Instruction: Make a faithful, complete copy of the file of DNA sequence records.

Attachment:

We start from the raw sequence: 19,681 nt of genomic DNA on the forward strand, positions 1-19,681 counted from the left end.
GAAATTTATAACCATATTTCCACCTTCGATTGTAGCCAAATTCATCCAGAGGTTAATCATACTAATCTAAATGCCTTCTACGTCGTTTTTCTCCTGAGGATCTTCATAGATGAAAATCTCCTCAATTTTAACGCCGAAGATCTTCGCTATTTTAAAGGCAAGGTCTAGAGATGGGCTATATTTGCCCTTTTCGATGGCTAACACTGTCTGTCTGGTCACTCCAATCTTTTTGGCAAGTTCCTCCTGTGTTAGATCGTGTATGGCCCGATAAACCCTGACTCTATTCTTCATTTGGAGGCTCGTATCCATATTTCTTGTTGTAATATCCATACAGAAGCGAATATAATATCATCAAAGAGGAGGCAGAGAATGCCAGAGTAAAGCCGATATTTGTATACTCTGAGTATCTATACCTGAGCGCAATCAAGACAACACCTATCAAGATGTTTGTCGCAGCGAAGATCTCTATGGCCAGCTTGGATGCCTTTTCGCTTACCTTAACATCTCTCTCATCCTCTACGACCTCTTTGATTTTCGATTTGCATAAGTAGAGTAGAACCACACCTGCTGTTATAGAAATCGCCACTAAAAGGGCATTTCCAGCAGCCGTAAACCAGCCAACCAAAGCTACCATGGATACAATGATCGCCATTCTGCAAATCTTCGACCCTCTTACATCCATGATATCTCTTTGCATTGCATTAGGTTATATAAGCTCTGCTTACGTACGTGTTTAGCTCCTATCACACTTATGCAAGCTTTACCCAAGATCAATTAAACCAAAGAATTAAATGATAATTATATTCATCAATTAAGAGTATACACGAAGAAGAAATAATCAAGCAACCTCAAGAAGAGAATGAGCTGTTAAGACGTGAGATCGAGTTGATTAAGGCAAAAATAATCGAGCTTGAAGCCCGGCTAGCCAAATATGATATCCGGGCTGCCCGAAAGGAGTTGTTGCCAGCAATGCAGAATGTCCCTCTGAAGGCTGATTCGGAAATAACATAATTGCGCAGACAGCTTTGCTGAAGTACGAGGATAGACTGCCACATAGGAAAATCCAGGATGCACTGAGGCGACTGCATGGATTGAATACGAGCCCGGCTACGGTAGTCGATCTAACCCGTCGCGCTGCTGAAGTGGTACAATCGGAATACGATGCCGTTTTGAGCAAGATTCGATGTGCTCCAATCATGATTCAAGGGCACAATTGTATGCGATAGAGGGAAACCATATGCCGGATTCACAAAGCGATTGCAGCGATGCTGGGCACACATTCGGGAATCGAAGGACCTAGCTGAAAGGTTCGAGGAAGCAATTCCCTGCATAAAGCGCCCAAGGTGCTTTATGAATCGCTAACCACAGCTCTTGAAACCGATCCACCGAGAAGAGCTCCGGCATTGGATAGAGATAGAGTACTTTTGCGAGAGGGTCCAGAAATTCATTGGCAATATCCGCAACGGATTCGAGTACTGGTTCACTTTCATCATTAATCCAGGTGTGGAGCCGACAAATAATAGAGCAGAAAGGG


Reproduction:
We start from the raw sequence: 19,681 nt of genomic DNA on the forward strand, positions 1-19,681 counted from the left end.
GAAATTTATAACCATATTTCCACCTTCGATTGTAGCCAAATTCATCCAGAGGTTAATCATACTAATCTAAATGCCTTCTACGTCGTTTTTCTCCTGAGGATCTTCATAGATGAAAATCTCCTCAATTTTAACGCCGAAGATCTTCGCTATTTTAAAGGCAAGGTCTAGAGATGGGCTATATTTGCCCTTTTCGATGGCTAACACTGTCTGTCTGGTCACTCCAATCTTTTTGGCAAGTTCCTCCTGTGTTAGATCGTGTATGGCCCGATAAACCCTGACTCTATTCTTCATTTGGAGGCTCGTATCCATATTTCTTGTTGTAATATCCATACAGAAGCGAATATAATATCATCAAAGAGGAGGCAGAGAATGCCAGAGTAAAGCCGATATTTGTATACTCTGAGTATCTATACCTGAGCGCAATCAAGACAACACCTATCAAGATGTTTGTCGCAGCGAAGATCTCTATGGCCAGCTTGGATGCCTTTTCGCTTACCTTAACATCTCTCTCATCCTCTACGACCTCTTTGATTTTCGATTTGCATAAGTAGAGTAGAACCACACCTGCTGTTATAGAAATCGCCACTAAAAGGGCATTTCCAGCAGCCGTAAACCAGCCAACCAAAGCTACCATGGATACAATGATCGCCATTCTGCAAATCTTCGACCCTCTTACATCCATGATATCTCTTTGCATTGCATTAGGTTATATAAGCTCTGCTTACGTACGTGTTTAGCTCCTATCACACTTATGCAAGCTTTACCCAAGATCAATTAAACCAAAGAATTAAATGATAATTATATTCATCAATTAAGAGTATACACGAAGAAGAAATAATCAAGCAACCTCAAGAAGAGAATGAGCTGTTAAGACGTGAGATCGAGTTGATTAAGGCAAAAATAATCGAGCTTGAAGCCCGGCTAGCCAAATATGATATCCGGGCTGCCCGAAAGGAGTTGTTGCCAGCAATGCAGAATGTCCCTCTGAAGGCTGATTCGGAAATAACATAATTGCGCAGACAGCTTTGCTGAAGTACGAGGATAGACTGCCACATAGGAAAATCCAGGATGCACTGAGGCGACTGCATGGATTGAATACGAGCCCGGCTACGGTAGTCGATCTAACCCGTCGCGCTGCTGAAGTGGTACAATCGGAATACGATGCCGTTTTGAGCAAGATTCGATGTGCTCCAATCATGATTCAAGGGCACAATTGTATGCGATAGAGGGAAACCATATGCCGGATTCACAAAGCGATTGCAGCGATGCTGGGCACACATTCGGGAATCGAAGGACCTAGCTGAAAGGTTCGAGGAAGCAATTCCCTGCATAAAGCGCCCAAGGTGCTTTATGAATCGCTAACCACAGCTCTTGAAACCGATCCACCGAGAAGAGCTCCGGCATTGGATAGAGATAGAGTACTTTTGCGAGAGGGTCCAGAAATTCATTGGCAATATCCGCAACGGATTCGAGTACTGGTTCACTTTCATCATTAATCCAGGTGTGGAGCCGACAAATAATAGAGCAGAAAGGG